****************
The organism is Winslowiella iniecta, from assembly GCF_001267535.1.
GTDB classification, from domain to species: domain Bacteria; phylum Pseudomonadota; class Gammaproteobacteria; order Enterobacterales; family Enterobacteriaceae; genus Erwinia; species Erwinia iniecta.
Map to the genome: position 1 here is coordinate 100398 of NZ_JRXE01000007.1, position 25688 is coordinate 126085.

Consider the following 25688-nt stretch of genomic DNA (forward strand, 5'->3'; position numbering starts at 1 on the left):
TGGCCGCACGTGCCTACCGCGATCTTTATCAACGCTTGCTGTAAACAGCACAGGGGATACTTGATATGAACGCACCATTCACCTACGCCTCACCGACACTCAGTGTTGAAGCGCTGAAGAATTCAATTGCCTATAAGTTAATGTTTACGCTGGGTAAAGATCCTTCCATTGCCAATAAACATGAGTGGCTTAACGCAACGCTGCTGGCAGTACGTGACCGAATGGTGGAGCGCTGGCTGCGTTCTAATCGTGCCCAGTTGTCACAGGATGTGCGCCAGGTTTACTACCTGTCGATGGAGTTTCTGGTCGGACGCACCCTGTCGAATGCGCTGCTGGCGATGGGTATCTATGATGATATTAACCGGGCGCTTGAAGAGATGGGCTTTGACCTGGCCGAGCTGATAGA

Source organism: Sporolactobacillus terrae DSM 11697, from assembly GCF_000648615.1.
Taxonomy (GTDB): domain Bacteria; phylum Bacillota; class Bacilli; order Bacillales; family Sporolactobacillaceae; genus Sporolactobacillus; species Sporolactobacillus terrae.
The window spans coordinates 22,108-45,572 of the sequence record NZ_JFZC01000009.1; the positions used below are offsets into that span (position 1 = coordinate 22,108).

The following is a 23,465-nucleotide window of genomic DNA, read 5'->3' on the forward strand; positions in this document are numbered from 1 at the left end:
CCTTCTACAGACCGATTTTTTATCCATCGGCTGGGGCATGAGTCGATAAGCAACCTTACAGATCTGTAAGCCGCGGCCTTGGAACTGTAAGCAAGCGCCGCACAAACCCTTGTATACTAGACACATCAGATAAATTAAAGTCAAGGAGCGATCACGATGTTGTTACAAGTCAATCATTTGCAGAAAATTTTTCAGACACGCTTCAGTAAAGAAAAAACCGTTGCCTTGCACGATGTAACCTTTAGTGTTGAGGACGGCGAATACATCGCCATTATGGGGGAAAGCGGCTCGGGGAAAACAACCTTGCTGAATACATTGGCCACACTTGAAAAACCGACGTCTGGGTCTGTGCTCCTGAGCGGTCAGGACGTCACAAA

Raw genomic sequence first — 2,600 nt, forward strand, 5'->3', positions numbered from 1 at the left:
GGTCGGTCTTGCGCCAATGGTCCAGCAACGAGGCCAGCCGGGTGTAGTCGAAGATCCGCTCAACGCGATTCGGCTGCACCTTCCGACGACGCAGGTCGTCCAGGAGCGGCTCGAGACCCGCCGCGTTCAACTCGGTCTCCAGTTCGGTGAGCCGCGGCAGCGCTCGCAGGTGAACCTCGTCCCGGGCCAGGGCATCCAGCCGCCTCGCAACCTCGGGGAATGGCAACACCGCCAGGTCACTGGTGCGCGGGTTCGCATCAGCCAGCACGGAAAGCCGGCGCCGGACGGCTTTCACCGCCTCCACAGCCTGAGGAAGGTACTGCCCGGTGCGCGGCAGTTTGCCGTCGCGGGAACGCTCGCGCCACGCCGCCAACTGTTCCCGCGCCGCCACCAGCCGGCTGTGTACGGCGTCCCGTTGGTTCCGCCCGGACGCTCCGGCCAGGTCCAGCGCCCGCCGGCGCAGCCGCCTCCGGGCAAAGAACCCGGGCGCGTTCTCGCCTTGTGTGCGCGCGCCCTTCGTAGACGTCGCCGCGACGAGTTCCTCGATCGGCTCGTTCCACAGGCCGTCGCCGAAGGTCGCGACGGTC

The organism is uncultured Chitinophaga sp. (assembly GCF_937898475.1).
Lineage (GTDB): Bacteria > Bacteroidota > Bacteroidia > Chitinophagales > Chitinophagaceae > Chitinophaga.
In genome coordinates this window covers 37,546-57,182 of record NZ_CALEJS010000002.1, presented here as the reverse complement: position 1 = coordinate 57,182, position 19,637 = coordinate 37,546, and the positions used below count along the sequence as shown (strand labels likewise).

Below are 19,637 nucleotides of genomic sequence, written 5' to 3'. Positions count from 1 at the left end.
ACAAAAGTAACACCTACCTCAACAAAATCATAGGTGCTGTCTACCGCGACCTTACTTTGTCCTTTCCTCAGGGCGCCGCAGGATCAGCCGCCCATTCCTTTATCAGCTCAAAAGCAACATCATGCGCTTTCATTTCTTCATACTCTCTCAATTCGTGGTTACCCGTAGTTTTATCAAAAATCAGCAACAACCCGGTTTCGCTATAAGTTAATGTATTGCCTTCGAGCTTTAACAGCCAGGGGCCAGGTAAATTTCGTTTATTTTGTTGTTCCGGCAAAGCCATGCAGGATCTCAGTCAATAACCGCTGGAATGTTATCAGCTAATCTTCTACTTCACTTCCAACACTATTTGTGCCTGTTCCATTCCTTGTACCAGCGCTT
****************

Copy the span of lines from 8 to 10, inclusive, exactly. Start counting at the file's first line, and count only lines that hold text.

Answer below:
The window spans coordinates 22,108-45,572 of the sequence record NZ_JFZC01000009.1; the positions used below are offsets into that span (position 1 = coordinate 22,108).

The following is a 23,465-nucleotide window of genomic DNA, read 5'->3' on the forward strand; positions in this document are numbered from 1 at the left end:
CCTTCTACAGACCGATTTTTTATCCATCGGCTGGGGCATGAGTCGATAAGCAACCTTACAGATCTGTAAGCCGCGGCCTTGGAACTGTAAGCAAGCGCCGCACAAACCCTTGTATACTAGACACATCAGATAAATTAAAGTCAAGGAGCGATCACGATGTTGTTACAAGTCAATCATTTGCAGAAAATTTTTCAGACACGCTTCAGTAAAGAAAAAACCGTTGCCTTGCACGATGTAACCTTTAGTGTTGAGGACGGCGAATACATCGCCATTATGGGGGAAAGCGGCTCGGGGAAAACAACCTTGCTGAATACATTGGCCACACTTGAAAAACCGACGTCTGGGTCTGTGCTCCTGAGCGGTCAGGACGTCACAAA